Listening to this, and halfway through, it' oddly enjoyable yet strenuous to listen to. It tires me out with it's abrasion and kind overly dense bass/ low end at parts where it feels like its putting pressure on my head.

Yet I still enjoy it for some reason, despite its demanding nature and tonality. Might even purchase this.
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09.09.2014 - 01:52
Apothecary
PsyCHEdelic
Written by R'Vannith on 07.09.2014 at 17:16

From my perspective I think you're right, this really is much more accessible to me. I'm a few tracks in and it sounds considerably different from what I remember of IV. That one went for more of an outright avant-garde approach in terms of song structures from what I remember. This seems to have more of a basis in post-black metal shoegazing, as you explained. More of a melodic foundation. Interesting music as usual.

Thankfully it doesn't really diminish the quality of the music, I mean it's not like a band making their sound more familiar to please fans, the guy's trying something new and it's still working great. I don't really listen to much shoegaze (don't like it too much honestly) so I can't really compare too much, but I'll say this album's definitely perhaps shoegaze influenced. Quite interesting sound indeed.
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Check out Apothecary's Favorite Bands Playlist, brotendo. One track per band.
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09.09.2014 - 06:49
R'Vannith
ghedengi
Written by Apothecary on 09.09.2014 at 01:52

Thankfully it doesn't really diminish the quality of the music, I mean it's not like a band making their sound more familiar to please fans, the guy's trying something new and it's still working great. I don't really listen to much shoegaze (don't like it too much honestly) so I can't really compare too much, but I'll say this album's definitely perhaps shoegaze influenced. Quite interesting sound indeed.

Having listened to this a few times now, there's no doubt that it's unconventional. There's no diminishing in terms of quality here, if anything it's a step forward with more structural integrity. The fact that this guy can apply the dulcimer to create music within a shoegazing context is an experiment in itself, whether it's a more accessible sound is largely irrelevant in terms of how experimental Botanist's work is, I think. I can count on one finger the amount of times I've heard a dulcimer being used to create a shoegazing kind of sound. A dulcimer used to replicate any kind of style, whether it be a more avant-garde black as the previous ones seemed to be, or this shoegaze influenced sound (perhaps my stating that it was a "basis" is wording it too strongly) is ambitious in my book.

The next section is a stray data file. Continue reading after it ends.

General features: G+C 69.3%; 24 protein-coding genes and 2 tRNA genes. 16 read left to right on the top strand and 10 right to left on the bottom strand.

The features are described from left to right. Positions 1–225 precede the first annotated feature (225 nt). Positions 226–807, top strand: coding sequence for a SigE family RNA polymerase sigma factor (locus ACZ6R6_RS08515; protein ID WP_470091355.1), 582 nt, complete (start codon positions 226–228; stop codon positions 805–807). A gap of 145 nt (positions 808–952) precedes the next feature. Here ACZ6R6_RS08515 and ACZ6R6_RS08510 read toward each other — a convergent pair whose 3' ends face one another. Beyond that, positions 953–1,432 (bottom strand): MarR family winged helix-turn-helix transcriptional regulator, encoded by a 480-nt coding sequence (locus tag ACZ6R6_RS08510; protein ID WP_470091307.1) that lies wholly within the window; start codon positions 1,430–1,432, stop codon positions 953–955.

This is still very much on the avant-garde side of black metal, don't get me wrong. I didn't mean to suggest that it's getting anywhere close to generic or anything.
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09.09.2014 - 07:00
Boxcar Willy
yr a kook
I hear lots of shoe gaze in this, and it's a bummer he went in that trend.


IS NOTHING SACRED
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14:22 - Marcel Hubregtse
I do your mum
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09.09.2014 - 13:34
Apothecary
PsyCHEdelic
Written by Boxcar Willy on 09.09.2014 at 07:00

I hear lots of shoe gaze in this, and it's a bummer he went in that trend.

Went in that trend? Lol this isn't Deafheaven or AAFCC, by a long shot. Again, shoegaze influenced, perhaps, but it's definitely not a shoegaze album.
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Check out Apothecary's Favorite Bands Playlist, brotendo. One track per band.
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09.09.2014 - 13:38
Apothecary
PsyCHEdelic
Written by R'Vannith on 09.09.2014 at 06:49